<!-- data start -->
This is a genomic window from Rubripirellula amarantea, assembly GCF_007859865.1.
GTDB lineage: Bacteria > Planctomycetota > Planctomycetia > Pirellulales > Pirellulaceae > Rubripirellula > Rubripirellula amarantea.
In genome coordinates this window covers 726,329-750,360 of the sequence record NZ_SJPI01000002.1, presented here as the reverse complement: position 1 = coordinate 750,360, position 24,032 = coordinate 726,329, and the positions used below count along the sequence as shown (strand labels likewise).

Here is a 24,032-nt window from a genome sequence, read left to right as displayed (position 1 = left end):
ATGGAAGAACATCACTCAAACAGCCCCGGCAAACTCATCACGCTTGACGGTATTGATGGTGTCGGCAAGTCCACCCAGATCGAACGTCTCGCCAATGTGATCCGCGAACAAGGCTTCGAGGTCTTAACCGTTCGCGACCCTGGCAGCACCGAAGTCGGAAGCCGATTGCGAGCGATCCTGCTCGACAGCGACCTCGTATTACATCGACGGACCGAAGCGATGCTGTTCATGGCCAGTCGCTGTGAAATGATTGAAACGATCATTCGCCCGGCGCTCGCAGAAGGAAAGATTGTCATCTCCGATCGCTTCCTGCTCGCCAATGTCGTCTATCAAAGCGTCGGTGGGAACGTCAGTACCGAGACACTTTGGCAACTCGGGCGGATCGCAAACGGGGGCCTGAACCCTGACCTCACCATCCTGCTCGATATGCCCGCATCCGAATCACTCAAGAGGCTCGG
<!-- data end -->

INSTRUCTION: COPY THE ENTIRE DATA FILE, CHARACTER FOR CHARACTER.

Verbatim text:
This is a genomic window from Rubripirellula amarantea, assembly GCF_007859865.1.
GTDB lineage: Bacteria > Planctomycetota > Planctomycetia > Pirellulales > Pirellulaceae > Rubripirellula > Rubripirellula amarantea.
In genome coordinates this window covers 726,329-750,360 of the sequence record NZ_SJPI01000002.1, presented here as the reverse complement: position 1 = coordinate 750,360, position 24,032 = coordinate 726,329, and the positions used below count along the sequence as shown (strand labels likewise).

Here is a 24,032-nt window from a genome sequence, read left to right as displayed (position 1 = left end):
ATGGAAGAACATCACTCAAACAGCCCCGGCAAACTCATCACGCTTGACGGTATTGATGGTGTCGGCAAGTCCACCCAGATCGAACGTCTCGCCAATGTGATCCGCGAACAAGGCTTCGAGGTCTTAACCGTTCGCGACCCTGGCAGCACCGAAGTCGGAAGCCGATTGCGAGCGATCCTGCTCGACAGCGACCTCGTATTACATCGACGGACCGAAGCGATGCTGTTCATGGCCAGTCGCTGTGAAATGATTGAAACGATCATTCGCCCGGCGCTCGCAGAAGGAAAGATTGTCATCTCCGATCGCTTCCTGCTCGCCAATGTCGTCTATCAAAGCGTCGGTGGGAACGTCAGTACCGAGACACTTTGGCAACTCGGGCGGATCGCAAACGGGGGCCTGAACCCTGACCTCACCATCCTGCTCGATATGCCCGCATCCGAATCACTCAAGAGGCTCGG